Small decisions crucial for drivers
June 23, 2011
FORT LEE, Va. (June 23, 2011) -- "Small, split-second decisions can have enormous consequences," Kelly G. Narowski, a safe driving speaker, told members of the Petroleum and Water Department Tuesday during one of her nine presentations at Fort Lee this week. Installation and CASCOM Safety Offices sponsored the post-wide training, "Drive to Stay Alive."
An Army spouse and government contractor, Narowski also spoke at Fort Lee last spring. She serves on the Fayetteville, N.C., Council for Persons with Disabilities and is a member of the National Spinal Cord Injury Association. Narowski is also a Family Readiness Group adviser at Fort Bragg.
A paraplegic for the last 12 years because of small, unfortunate decisions she made, Narowski is intent on driving home to Soldiers the fragility of their brains and spinal cords: "Think first - use your mind to protect them!"
There was one teenager in the audience Tuesday - 16-year-old Zachary Reese, an intern in the Safety Office who is on the verge of getting his driver's license. His first thought as Narowski's program unfolded was, "I'm never going to drive again," he said later. As she continued to speak, Reese realized that all the "stupid mistakes (he watched people make in the videos) are easily avoidable."
In the U.S., there are 1.5 million traumatic brain injuries a year. TBIs are the No. 1 cause of death in people under age 33, said Narowski, noting that 30 Americans a day suffer a spinal cord injury. Car crashes claimed 36,000 lives in America last year, she said, noting the number is down from 2009 because more states have primary seatbelt laws and tougher laws against driving under the influence. The sour economy also has people choosing to drive less, she added.
Narowski doesn't use the word "accidents" when she talks about wrecks. Car crashes happen because of choices, she said, noting that "99.999 percent of fatalities are due to human error. Life is about choices - personal choices, personal responsibilities." She rolled off an impressive list of celebrities from singer Lisa Lopes to Princess Diana who died because they chose not to wear seat belts.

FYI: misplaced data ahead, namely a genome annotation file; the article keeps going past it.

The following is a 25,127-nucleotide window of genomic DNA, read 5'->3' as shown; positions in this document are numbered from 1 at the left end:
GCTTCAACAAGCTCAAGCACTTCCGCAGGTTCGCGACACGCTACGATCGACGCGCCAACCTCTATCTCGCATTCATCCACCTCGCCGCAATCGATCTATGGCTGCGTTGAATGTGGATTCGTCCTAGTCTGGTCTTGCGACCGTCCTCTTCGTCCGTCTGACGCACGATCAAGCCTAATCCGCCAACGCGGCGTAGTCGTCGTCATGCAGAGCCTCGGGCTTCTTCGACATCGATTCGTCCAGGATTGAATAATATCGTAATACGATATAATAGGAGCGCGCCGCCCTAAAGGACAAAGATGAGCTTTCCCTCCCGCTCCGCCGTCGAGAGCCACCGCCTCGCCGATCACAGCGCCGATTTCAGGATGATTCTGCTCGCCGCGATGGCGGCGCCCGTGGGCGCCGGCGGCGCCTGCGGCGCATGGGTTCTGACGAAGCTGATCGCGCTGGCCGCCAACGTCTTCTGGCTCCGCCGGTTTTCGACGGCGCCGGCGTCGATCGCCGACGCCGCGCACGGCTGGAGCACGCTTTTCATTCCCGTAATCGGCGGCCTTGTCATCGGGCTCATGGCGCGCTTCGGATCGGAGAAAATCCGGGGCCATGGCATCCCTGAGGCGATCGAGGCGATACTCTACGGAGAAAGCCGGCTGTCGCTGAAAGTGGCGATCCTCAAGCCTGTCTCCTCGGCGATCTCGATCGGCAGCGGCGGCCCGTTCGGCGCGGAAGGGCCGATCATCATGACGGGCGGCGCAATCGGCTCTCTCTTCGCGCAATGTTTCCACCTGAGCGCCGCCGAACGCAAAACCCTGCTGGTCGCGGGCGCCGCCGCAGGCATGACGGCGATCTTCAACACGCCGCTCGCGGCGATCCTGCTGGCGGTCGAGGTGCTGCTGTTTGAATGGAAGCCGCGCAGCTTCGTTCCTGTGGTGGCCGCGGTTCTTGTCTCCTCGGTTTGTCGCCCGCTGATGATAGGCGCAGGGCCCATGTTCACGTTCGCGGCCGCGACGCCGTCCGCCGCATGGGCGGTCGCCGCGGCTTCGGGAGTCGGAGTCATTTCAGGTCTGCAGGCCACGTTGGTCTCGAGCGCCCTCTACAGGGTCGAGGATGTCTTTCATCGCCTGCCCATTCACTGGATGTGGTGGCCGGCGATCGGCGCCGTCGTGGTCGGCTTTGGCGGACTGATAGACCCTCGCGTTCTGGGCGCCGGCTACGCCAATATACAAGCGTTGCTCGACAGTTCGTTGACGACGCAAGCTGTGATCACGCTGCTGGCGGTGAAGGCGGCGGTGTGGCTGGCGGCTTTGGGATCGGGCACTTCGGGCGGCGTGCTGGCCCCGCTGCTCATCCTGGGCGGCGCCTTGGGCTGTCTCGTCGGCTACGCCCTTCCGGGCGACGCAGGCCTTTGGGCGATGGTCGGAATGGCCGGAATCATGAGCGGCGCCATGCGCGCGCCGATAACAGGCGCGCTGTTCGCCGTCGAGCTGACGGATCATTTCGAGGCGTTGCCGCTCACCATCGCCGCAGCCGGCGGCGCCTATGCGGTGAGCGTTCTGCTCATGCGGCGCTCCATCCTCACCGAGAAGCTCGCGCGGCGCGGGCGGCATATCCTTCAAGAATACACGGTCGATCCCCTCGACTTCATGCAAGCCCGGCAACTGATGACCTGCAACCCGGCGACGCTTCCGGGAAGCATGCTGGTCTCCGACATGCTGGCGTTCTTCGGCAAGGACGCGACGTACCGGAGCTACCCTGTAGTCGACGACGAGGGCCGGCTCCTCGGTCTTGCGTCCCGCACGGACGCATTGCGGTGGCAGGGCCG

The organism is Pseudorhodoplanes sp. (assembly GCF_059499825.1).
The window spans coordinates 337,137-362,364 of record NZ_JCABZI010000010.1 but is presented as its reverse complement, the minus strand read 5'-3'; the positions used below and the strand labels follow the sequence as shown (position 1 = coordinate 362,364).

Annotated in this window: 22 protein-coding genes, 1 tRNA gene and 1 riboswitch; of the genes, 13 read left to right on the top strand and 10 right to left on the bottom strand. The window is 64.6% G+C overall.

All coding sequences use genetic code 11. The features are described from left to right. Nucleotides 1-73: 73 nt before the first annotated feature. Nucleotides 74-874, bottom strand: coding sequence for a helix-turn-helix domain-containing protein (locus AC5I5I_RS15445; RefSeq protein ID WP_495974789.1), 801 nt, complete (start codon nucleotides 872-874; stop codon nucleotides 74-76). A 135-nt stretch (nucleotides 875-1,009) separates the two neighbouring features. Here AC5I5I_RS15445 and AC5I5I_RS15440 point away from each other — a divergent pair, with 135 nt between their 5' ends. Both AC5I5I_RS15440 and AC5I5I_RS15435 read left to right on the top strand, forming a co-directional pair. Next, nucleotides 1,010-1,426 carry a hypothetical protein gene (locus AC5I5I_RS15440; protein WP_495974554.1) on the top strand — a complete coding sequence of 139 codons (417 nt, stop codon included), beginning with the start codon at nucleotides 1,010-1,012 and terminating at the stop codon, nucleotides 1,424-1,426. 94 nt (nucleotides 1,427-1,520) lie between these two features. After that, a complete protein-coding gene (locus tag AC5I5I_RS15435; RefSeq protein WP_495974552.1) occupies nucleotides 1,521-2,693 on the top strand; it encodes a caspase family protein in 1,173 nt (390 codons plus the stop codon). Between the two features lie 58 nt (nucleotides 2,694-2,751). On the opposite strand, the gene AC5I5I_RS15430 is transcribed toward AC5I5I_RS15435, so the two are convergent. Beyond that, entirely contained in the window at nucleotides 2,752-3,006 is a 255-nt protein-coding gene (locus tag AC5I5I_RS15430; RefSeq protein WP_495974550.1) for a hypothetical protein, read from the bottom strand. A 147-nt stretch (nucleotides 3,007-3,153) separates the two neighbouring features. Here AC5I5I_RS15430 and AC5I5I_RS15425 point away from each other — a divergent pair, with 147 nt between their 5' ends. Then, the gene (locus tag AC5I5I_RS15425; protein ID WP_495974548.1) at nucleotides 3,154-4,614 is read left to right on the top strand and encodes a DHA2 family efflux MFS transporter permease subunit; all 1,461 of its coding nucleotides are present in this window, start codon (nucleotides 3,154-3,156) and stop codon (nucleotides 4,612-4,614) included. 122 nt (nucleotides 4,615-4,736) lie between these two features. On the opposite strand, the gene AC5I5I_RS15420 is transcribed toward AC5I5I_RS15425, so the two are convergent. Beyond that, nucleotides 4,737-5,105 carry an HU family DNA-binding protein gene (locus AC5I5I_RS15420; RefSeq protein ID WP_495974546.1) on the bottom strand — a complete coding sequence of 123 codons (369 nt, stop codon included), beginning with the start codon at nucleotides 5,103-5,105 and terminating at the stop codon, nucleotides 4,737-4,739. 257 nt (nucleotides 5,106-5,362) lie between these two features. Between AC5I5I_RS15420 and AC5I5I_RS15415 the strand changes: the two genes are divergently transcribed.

"As a Soldier," she told the PWD Soldiers and civilians, "you're more likely to die on a U.S. highway than in Iraq." One of the video clips Narowski showed features a young Soldier reminiscing about a dead battle buddy. "It's stupid to lose a buddy over (a seat belt)," he said in the video.
Clicking that seatbelt into place is important to Narowski because that's what she failed to do when she took the wheel from a friend who decided she was too drunk to drive. However, the absence of seat belts isn't the only driving hazard.
"The most commonly committed violent crime in America is drunk driving," said Narowski. "A third of driving deaths result from drunk driving." She reminded the Soldiers that there is "almost always someone you can call in your chain of command" when they've had too much to drink to drive safely.
Citing the death of Angels pitcher Nick Adenhart and three of his friends whose vehicle was hit by a drunk driver, Narowski said that driver is now serving a 54-year prison sentence.
More burdensome than a prison sentence for her, she said, would be the guilt of killing another person while drunk. "Can you imagine having to live with that?" she asked her audience.
Inattention is another serious driver choice, according to Narowski. "Take driving seriously," she urged her audience. Talking on a hand-held cell phone makes a driver four times more likely to be in a car crash. Talking on a hands-free device cuts that risk in half. "Texting and driving - crazy! That's an enormous distraction," and it's now illegal in 34 states, Narowski said.
Although she got five speeding tickets as a college student, it took a major crash for Narowski to understand that "traffic laws are there for a reason. Not getting it ended up costing me my legs a couple of years later." She noted a great deal of science is used in setting traffic laws.
For the few motorcyclists in the audience, Narowski ran through a few reminders - wear an approved helmet as well as durable clothes and gloves, take the class and don't speed - before moving on to drowsy driving. Lack of adequate sleep is another driving hazard, she said.
Last year Narowski visited a young corporal at Fort Sam Houston in Texas whose Army career is over because she'd been a patient with a minor complaint in an ambulance whose driver fell asleep at the wheel.
Narowski saves her personal story for the end of her presentation. After earning a degree in physiology, she moved to Santa Barbara, Calif., to work as a personal trainer and waitress. Heading to a concert one night, her friend declared herself too drunk to drive and asked Kelly to take the wheel. Narowski had had two martinis to her friend's eight or more so she thought she was OK. "I was buzzed, but I ran to the driver's seat. That was the last time I walked," she said, because she did not fasten her seatbelt.
She was driving an unfamiliar vehicle on a curvy mountain road at night. She was "buzzed" and in a deep conversation with her friend. The car hit a guard rail. Narowski hit the steering wheel. Her body then flew around the inside of the vehicle and landed in the back seat. She was left with an exploded thoracic vertebra. Her drunk friend? She did click her seatbelt and walked away without a scratch.
"I understand very well what you can do to yourself in a car, and I don't want you to go through it," she told her audience. "I did this to myself." Along with the use of her legs, said Narowski, she lost bowel and bladder control and has osteoporosis in the bones in her lower body.
Addressing the Soldiers, Narowski said, "You are willing to put your life on the line (in military service) for 310 million people you don't even know. There are two kinds of people: those who get (driving safety) and those who don't. Be one who gets it."